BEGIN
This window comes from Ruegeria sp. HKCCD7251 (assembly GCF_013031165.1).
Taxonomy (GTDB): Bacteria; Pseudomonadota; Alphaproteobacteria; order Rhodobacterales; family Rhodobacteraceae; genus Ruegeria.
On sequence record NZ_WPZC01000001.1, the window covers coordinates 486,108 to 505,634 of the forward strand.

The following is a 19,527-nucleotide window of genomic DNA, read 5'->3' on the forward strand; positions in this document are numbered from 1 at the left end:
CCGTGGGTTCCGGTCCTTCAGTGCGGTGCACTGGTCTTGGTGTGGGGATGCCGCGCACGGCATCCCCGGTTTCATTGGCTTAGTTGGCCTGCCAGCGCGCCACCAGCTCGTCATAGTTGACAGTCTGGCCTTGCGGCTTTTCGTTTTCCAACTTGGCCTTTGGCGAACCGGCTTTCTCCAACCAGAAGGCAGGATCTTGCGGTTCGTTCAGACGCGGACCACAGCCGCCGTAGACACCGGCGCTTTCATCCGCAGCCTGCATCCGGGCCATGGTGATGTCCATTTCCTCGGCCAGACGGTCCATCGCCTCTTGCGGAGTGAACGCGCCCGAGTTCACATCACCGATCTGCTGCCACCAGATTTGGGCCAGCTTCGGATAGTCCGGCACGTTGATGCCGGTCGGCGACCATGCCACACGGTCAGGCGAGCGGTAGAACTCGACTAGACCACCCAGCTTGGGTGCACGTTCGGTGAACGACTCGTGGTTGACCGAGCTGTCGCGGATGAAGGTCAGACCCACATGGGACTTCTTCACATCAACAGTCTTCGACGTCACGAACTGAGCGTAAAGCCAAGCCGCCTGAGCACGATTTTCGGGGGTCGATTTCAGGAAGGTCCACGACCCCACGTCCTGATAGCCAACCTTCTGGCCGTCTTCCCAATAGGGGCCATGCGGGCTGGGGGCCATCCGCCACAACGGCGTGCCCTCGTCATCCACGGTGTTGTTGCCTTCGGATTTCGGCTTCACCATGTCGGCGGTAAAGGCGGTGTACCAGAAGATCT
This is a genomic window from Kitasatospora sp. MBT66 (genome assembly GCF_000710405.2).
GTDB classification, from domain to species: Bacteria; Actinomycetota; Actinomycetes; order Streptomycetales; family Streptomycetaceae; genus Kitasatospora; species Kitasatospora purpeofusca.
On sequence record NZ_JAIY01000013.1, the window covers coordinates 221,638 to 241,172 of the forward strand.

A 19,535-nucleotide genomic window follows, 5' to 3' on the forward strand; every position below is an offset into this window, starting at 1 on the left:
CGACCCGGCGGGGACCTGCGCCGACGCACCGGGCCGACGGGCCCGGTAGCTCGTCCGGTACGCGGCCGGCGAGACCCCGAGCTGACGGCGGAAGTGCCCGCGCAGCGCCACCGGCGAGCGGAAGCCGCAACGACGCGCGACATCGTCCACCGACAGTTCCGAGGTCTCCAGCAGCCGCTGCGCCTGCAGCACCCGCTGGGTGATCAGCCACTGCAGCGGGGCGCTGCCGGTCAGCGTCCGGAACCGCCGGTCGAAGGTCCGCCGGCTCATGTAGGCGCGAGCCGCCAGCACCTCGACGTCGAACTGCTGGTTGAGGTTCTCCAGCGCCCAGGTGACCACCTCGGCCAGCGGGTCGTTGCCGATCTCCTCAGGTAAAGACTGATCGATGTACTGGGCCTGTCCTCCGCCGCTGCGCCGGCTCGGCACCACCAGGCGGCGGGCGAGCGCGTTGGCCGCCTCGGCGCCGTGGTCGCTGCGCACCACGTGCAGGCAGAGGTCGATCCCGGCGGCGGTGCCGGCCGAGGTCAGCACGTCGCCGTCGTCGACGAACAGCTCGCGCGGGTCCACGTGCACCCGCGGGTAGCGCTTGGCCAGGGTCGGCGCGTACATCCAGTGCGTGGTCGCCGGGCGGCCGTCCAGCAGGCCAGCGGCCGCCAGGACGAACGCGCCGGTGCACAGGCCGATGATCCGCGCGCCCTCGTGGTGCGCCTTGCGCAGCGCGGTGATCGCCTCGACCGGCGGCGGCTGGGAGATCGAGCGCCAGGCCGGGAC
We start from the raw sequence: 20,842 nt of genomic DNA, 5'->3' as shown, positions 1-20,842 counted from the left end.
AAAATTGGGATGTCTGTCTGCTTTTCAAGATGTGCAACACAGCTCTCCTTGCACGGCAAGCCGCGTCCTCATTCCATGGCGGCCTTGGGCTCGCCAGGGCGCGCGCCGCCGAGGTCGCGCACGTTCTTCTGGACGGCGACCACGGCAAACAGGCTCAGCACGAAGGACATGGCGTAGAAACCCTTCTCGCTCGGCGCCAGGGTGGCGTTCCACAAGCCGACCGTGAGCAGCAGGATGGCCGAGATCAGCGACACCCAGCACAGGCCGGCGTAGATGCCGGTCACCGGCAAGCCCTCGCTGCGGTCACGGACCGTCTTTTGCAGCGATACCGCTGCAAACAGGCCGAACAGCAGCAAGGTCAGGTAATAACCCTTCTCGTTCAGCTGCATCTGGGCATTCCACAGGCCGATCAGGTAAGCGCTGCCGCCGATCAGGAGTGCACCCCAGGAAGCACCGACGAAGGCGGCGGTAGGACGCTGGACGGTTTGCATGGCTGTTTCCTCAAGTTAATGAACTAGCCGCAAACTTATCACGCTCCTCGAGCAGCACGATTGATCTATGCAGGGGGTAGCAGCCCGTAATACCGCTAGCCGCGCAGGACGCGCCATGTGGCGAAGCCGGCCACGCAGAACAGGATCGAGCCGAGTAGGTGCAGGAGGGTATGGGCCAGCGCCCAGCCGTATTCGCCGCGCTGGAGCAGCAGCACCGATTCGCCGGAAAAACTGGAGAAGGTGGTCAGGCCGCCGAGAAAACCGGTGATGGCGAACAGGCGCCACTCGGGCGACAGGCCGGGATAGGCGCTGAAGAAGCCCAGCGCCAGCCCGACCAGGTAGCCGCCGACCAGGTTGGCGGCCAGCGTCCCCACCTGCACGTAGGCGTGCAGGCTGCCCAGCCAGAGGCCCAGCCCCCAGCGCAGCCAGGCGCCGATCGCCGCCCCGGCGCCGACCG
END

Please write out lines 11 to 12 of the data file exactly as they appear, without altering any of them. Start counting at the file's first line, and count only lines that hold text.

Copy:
We start from the raw sequence: 20,842 nt of genomic DNA, 5'->3' as shown, positions 1-20,842 counted from the left end.
AAAATTGGGATGTCTGTCTGCTTTTCAAGATGTGCAACACAGCTCTCCTTGCACGGCAAGCCGCGTCCTCATTCCATGGCGGCCTTGGGCTCGCCAGGGCGCGCGCCGCCGAGGTCGCGCACGTTCTTCTGGACGGCGACCACGGCAAACAGGCTCAGCACGAAGGACATGGCGTAGAAACCCTTCTCGCTCGGCGCCAGGGTGGCGTTCCACAAGCCGACCGTGAGCAGCAGGATGGCCGAGATCAGCGACACCCAGCACAGGCCGGCGTAGATGCCGGTCACCGGCAAGCCCTCGCTGCGGTCACGGACCGTCTTTTGCAGCGATACCGCTGCAAACAGGCCGAACAGCAGCAAGGTCAGGTAATAACCCTTCTCGTTCAGCTGCATCTGGGCATTCCACAGGCCGATCAGGTAAGCGCTGCCGCCGATCAGGAGTGCACCCCAGGAAGCACCGACGAAGGCGGCGGTAGGACGCTGGACGGTTTGCATGGCTGTTTCCTCAAGTTAATGAACTAGCCGCAAACTTATCACGCTCCTCGAGCAGCACGATTGATCTATGCAGGGGGTAGCAGCCCGTAATACCGCTAGCCGCGCAGGACGCGCCATGTGGCGAAGCCGGCCACGCAGAACAGGATCGAGCCGAGTAGGTGCAGGAGGGTATGGGCCAGCGCCCAGCCGTATTCGCCGCGCTGGAGCAGCAGCACCGATTCGCCGGAAAAACTGGAGAAGGTGGTCAGGCCGCCGAGAAAACCGGTGATGGCGAACAGGCGCCACTCGGGCGACAGGCCGGGATAGGCGCTGAAGAAGCCCAGCGCCAGCCCGACCAGGTAGCCGCCGACCAGGTTGGCGGCCAGCGTCCCCACCTGCACGTAGGCGTGCAGGCTGCCCAGCCAGAGGCCCAGCCCCCAGCGCAGCCAGGCGCCGATCGCCGCCCCGGCGCCGACCG